Ascending the gentle slope of the hill, I exit the darkness of the alleyway. Street light wrought to look like gas lamps illuminate the church square in deep yellows and orange, supported by spotlights set into the ground that cast their glow upon the arches of the stained glass windows above, the trees lining the building, and the dark statue of a man set in front of it.
Stepping away from the old city hall to my right, I notice the silence. Gazing up the steeple the lit-up clock face tells me it is almost two. Higher up still, stars sparkle. Turning my head I discover it is not a clear night after all: the moon is shrouded in clouds. A silver blur in the sky.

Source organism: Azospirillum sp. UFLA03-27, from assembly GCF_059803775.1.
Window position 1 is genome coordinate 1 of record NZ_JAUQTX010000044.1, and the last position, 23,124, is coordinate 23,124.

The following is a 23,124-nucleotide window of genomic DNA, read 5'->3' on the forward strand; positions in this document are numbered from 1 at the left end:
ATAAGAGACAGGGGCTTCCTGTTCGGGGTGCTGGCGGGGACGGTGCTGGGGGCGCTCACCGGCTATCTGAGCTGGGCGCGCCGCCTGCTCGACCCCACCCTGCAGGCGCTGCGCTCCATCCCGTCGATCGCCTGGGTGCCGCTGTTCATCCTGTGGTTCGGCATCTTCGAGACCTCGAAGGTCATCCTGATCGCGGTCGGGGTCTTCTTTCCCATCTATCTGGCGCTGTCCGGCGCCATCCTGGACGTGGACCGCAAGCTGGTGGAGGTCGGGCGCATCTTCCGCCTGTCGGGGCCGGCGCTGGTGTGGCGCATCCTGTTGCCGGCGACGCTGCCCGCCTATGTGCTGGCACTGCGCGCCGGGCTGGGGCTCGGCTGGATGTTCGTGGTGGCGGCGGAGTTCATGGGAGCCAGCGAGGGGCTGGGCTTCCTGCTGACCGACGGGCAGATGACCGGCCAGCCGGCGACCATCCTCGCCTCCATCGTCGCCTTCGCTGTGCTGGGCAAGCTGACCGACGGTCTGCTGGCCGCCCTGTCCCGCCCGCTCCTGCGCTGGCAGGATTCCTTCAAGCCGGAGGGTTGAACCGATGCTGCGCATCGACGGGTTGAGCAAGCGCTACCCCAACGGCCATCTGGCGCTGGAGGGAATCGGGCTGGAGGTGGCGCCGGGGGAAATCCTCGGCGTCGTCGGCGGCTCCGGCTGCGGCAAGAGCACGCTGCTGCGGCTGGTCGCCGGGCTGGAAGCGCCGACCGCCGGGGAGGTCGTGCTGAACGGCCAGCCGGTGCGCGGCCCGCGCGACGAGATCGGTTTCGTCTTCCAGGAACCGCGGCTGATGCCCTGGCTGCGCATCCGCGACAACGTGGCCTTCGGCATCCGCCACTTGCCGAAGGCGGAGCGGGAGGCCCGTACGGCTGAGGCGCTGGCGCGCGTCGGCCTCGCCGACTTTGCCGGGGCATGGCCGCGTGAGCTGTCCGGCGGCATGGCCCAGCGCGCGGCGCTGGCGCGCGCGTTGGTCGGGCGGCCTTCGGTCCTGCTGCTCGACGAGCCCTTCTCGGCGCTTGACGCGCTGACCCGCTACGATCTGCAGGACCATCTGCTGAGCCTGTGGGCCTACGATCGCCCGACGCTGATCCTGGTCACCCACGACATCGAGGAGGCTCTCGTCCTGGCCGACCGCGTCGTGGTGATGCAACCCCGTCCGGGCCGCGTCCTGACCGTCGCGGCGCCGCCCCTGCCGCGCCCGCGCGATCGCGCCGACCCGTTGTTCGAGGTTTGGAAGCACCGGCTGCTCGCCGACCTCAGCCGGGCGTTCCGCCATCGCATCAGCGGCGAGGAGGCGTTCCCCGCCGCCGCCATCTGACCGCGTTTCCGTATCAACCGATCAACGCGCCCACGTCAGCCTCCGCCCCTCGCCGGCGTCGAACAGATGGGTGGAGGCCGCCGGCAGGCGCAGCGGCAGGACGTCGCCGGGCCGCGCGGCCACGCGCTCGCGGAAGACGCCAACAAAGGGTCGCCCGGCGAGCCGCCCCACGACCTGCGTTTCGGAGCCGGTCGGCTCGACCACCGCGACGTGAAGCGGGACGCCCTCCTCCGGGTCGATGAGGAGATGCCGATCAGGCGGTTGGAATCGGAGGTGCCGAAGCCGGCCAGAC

No wind blows as I cross the street, approaching the church. No sound can be heard but that of my own footsteps. My breath fogs in the crisp winter air and I hasten my step. Past the great doors I go, round the building, abandoned benches to my left. Quiet voices can be heard in the distance, I am not the only one outside.
Turning right, I veer away from the church again. Crossing the same street once more, I head down a different alleyway. A modern street light illuminates a tree bereft of leaves at the bottom of the hill. I remember it green, basking in the golden light of the summer sun, now it looks cold.
Descending the hill I head home, the day has been long enough.